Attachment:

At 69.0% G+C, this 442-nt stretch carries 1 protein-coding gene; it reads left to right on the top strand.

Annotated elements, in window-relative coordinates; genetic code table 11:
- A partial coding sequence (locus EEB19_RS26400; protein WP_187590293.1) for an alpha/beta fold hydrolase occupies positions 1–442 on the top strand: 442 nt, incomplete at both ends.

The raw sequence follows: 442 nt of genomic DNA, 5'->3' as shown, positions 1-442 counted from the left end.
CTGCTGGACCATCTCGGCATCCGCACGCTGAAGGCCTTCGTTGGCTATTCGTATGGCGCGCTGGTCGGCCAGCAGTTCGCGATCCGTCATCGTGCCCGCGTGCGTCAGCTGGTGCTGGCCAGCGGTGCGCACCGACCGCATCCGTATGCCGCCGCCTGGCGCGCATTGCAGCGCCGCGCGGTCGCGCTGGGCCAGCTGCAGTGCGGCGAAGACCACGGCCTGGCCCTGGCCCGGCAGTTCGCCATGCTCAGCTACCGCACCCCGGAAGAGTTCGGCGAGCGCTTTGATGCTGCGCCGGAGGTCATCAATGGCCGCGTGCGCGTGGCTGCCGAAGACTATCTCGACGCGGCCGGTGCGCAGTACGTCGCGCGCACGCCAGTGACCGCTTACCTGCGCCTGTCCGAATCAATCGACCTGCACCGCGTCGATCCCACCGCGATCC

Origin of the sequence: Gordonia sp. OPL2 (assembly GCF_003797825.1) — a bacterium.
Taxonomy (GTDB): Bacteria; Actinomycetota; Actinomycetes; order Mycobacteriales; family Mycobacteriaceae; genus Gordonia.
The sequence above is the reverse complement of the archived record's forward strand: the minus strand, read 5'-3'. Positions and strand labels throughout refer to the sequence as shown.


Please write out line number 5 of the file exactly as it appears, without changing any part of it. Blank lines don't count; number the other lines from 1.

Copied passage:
CTGCTGGACCATCTCGGCATCCGCACGCTGAAGGCCTTCGTTGGCTATTCGTATGGCGCGCTGGTCGGCCAGCAGTTCGCGATCCGTCATCGTGCCCGCGTGCGTCAGCTGGTGCTGGCCAGCGGTGCGCACCGACCGCATCCGTATGCCGCCGCCTGGCGCGCATTGCAGCGCCGCGCGGTCGCGCTGGGCCAGCTGCAGTGCGGCGAAGACCACGGCCTGGCCCTGGCCCGGCAGTTCGCCATGCTCAGCTACCGCACCCCGGAAGAGTTCGGCGAGCGCTTTGATGCTGCGCCGGAGGTCATCAATGGCCGCGTGCGCGTGGCTGCCGAAGACTATCTCGACGCGGCCGGTGCGCAGTACGTCGCGCGCACGCCAGTGACCGCTTACCTGCGCCTGTCCGAATCAATCGACCTGCACCGCGTCGATCCCACCGCGATCC